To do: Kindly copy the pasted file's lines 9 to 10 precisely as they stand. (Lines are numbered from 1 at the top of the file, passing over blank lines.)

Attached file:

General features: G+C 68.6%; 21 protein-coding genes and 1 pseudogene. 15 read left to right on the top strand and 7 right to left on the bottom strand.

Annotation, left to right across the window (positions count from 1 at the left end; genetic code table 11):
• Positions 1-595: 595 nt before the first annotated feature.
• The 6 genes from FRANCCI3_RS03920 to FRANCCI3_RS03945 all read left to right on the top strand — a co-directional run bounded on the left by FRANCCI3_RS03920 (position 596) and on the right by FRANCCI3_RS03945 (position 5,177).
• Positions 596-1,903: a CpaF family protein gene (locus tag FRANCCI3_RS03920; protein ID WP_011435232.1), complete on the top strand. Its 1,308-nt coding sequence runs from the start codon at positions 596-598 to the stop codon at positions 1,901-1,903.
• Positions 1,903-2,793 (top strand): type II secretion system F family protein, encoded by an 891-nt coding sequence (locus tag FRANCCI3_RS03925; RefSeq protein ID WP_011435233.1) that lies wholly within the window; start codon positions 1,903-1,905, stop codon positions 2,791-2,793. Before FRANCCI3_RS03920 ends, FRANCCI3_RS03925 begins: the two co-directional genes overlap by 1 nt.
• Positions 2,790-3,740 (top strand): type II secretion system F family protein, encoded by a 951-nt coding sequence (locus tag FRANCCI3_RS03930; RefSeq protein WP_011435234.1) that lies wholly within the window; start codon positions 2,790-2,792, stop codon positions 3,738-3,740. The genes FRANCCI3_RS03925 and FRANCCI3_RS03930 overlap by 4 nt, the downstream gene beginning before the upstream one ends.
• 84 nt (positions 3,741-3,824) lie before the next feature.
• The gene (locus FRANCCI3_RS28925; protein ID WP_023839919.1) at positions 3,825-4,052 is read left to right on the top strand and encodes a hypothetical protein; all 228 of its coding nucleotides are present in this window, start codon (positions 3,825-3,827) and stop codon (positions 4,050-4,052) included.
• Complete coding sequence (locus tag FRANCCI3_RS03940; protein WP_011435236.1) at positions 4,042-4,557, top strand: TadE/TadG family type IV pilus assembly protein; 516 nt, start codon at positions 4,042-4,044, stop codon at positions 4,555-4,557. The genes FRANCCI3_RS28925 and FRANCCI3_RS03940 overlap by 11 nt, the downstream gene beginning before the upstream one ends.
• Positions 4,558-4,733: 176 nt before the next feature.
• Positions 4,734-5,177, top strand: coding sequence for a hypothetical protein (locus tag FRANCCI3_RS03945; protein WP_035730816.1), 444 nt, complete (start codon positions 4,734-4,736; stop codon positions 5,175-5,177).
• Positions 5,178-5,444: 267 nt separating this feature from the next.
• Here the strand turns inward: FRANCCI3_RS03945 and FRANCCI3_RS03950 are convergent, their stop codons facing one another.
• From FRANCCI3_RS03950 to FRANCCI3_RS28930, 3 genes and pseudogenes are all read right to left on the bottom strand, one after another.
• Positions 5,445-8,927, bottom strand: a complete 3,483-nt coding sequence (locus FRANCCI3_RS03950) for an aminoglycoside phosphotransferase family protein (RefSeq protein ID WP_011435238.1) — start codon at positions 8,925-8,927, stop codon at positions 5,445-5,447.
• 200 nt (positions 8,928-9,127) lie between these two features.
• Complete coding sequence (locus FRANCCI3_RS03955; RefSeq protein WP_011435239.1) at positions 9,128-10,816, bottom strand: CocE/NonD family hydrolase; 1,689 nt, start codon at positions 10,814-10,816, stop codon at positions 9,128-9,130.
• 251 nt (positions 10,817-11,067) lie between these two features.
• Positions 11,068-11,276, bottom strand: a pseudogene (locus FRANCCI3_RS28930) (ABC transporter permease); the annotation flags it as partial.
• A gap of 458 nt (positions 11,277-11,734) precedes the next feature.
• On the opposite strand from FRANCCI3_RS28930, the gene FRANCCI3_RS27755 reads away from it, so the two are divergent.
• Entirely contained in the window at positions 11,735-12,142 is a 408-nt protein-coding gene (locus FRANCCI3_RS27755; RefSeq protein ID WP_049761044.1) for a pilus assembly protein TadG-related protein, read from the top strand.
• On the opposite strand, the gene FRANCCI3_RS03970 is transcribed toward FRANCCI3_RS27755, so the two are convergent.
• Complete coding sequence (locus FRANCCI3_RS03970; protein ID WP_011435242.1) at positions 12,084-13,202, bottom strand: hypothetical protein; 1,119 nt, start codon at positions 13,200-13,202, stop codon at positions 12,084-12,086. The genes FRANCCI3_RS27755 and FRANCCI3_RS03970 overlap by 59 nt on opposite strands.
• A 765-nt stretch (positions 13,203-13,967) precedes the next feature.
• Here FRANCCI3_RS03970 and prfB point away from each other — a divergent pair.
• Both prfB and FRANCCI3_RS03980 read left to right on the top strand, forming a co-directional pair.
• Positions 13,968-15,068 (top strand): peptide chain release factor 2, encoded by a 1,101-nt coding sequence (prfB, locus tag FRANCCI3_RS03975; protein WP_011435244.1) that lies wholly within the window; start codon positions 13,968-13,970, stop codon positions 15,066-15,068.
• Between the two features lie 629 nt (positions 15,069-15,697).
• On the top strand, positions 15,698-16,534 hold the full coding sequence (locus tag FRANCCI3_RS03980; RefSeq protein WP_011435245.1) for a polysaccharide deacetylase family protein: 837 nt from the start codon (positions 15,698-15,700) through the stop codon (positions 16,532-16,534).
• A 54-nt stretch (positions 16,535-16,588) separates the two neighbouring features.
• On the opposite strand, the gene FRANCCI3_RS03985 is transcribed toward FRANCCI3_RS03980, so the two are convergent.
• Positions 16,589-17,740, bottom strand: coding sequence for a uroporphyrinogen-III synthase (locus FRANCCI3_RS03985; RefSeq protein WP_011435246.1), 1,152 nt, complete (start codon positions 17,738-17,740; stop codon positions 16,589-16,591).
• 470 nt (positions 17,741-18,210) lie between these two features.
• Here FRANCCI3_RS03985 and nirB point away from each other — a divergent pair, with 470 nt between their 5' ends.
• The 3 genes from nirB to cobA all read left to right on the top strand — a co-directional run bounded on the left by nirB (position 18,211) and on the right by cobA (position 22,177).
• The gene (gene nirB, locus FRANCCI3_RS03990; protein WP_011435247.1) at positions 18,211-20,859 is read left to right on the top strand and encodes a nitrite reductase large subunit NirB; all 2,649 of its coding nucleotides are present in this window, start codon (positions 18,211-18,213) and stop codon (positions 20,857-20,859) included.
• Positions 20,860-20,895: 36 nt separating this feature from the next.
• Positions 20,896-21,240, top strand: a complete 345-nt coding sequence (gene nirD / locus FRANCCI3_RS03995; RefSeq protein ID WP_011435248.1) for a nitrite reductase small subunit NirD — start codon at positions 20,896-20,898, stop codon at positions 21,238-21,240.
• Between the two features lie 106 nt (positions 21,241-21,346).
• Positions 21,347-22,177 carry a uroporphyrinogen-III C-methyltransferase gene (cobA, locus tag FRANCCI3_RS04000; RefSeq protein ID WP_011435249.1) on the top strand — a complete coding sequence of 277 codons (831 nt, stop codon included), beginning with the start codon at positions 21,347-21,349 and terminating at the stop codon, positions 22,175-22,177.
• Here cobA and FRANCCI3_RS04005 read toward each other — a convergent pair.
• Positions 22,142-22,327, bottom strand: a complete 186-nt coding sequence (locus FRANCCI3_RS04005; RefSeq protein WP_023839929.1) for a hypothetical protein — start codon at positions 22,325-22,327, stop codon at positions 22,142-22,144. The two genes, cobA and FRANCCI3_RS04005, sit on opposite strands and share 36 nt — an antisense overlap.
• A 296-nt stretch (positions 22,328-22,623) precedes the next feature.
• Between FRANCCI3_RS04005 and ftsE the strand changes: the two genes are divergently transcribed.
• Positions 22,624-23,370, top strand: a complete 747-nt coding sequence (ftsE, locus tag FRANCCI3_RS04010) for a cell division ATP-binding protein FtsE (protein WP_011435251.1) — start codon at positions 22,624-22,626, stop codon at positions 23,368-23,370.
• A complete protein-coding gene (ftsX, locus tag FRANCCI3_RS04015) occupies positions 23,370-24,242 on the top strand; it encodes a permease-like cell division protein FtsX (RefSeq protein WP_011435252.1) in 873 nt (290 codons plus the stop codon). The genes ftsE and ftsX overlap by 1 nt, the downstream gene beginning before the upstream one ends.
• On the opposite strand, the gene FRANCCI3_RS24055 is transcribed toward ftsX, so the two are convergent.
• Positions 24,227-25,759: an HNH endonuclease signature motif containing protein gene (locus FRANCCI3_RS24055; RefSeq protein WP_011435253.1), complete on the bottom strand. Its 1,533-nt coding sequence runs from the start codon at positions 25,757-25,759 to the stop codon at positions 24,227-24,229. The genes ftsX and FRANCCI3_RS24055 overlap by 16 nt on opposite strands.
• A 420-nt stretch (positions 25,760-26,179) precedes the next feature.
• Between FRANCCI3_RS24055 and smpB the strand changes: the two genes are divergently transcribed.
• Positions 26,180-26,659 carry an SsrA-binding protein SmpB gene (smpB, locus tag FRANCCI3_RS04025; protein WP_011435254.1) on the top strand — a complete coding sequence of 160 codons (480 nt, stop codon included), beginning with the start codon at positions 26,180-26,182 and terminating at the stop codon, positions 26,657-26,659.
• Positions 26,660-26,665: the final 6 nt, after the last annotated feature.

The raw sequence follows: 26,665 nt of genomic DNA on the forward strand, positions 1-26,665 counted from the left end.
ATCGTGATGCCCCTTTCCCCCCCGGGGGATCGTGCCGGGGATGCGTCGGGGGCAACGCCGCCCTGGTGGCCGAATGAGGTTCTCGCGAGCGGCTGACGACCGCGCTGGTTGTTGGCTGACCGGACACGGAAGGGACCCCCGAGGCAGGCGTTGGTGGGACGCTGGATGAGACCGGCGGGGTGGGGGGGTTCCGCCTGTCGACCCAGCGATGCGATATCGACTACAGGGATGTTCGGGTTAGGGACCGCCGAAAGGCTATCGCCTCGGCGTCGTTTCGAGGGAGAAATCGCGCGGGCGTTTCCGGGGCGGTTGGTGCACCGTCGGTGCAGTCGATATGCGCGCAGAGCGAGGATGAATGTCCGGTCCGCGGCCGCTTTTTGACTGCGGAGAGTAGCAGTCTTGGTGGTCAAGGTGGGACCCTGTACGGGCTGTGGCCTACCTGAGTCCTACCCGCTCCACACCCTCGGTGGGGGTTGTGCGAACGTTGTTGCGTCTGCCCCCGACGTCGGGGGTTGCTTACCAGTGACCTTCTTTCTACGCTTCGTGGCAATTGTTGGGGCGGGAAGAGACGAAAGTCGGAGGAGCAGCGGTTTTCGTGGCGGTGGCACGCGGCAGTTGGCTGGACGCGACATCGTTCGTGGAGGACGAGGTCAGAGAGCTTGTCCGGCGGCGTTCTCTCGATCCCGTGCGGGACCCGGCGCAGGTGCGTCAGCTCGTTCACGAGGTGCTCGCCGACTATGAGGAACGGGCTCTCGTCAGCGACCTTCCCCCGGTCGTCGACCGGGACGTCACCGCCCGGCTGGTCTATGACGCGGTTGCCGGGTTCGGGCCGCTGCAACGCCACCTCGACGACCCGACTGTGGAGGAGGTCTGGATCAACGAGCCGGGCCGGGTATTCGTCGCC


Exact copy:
• The gene (locus FRANCCI3_RS28925; protein ID WP_023839919.1) at positions 3,825-4,052 is read left to right on the top strand and encodes a hypothetical protein; all 228 of its coding nucleotides are present in this window, start codon (positions 3,825-3,827) and stop codon (positions 4,050-4,052) included.
• Complete coding sequence (locus tag FRANCCI3_RS03940; protein WP_011435236.1) at positions 4,042-4,557, top strand: TadE/TadG family type IV pilus assembly protein; 516 nt, start codon at positions 4,042-4,044, stop codon at positions 4,555-4,557. The genes FRANCCI3_RS28925 and FRANCCI3_RS03940 overlap by 11 nt, the downstream gene beginning before the upstream one ends.